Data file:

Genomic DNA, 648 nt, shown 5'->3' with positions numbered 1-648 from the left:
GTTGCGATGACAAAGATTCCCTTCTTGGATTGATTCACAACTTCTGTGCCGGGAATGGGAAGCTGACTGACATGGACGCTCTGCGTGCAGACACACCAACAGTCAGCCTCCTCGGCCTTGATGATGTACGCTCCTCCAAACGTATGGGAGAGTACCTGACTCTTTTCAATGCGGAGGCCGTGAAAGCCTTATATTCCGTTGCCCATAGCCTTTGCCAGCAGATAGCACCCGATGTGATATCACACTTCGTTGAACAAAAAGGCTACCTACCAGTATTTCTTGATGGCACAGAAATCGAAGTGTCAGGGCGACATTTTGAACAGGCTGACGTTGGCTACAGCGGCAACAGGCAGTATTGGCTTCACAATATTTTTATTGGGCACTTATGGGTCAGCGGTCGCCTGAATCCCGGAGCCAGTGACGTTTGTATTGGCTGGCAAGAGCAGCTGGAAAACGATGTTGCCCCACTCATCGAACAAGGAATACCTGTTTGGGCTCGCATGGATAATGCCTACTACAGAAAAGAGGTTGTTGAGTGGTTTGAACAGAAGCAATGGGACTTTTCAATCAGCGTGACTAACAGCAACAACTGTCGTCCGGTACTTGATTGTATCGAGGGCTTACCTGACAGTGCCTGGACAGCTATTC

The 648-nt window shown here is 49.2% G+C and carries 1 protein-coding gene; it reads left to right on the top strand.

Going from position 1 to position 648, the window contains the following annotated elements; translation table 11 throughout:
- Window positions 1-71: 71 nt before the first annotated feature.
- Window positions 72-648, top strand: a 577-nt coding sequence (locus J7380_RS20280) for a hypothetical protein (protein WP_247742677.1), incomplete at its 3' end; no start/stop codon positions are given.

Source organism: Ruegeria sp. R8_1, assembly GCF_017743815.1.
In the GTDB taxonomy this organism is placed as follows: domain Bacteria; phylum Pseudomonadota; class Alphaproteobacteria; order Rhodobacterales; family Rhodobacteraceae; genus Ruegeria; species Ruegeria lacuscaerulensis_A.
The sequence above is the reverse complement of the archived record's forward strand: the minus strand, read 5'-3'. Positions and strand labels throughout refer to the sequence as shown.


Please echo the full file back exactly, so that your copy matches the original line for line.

Genomic DNA, 648 nt, shown 5'->3' with positions numbered 1-648 from the left:
GTTGCGATGACAAAGATTCCCTTCTTGGATTGATTCACAACTTCTGTGCCGGGAATGGGAAGCTGACTGACATGGACGCTCTGCGTGCAGACACACCAACAGTCAGCCTCCTCGGCCTTGATGATGTACGCTCCTCCAAACGTATGGGAGAGTACCTGACTCTTTTCAATGCGGAGGCCGTGAAAGCCTTATATTCCGTTGCCCATAGCCTTTGCCAGCAGATAGCACCCGATGTGATATCACACTTCGTTGAACAAAAAGGCTACCTACCAGTATTTCTTGATGGCACAGAAATCGAAGTGTCAGGGCGACATTTTGAACAGGCTGACGTTGGCTACAGCGGCAACAGGCAGTATTGGCTTCACAATATTTTTATTGGGCACTTATGGGTCAGCGGTCGCCTGAATCCCGGAGCCAGTGACGTTTGTATTGGCTGGCAAGAGCAGCTGGAAAACGATGTTGCCCCACTCATCGAACAAGGAATACCTGTTTGGGCTCGCATGGATAATGCCTACTACAGAAAAGAGGTTGTTGAGTGGTTTGAACAGAAGCAATGGGACTTTTCAATCAGCGTGACTAACAGCAACAACTGTCGTCCGGTACTTGATTGTATCGAGGGCTTACCTGACAGTGCCTGGACAGCTATTC

The 648-nt window shown here is 49.2% G+C and carries 1 protein-coding gene; it reads left to right on the top strand.

Going from position 1 to position 648, the window contains the following annotated elements; translation table 11 throughout:
- Window positions 1-71: 71 nt before the first annotated feature.
- Window positions 72-648, top strand: a 577-nt coding sequence (locus J7380_RS20280) for a hypothetical protein (protein WP_247742677.1), incomplete at its 3' end; no start/stop codon positions are given.

Source organism: Ruegeria sp. R8_1, assembly GCF_017743815.1.
In the GTDB taxonomy this organism is placed as follows: domain Bacteria; phylum Pseudomonadota; class Alphaproteobacteria; order Rhodobacterales; family Rhodobacteraceae; genus Ruegeria; species Ruegeria lacuscaerulensis_A.
The sequence above is the reverse complement of the archived record's forward strand: the minus strand, read 5'-3'. Positions and strand labels throughout refer to the sequence as shown.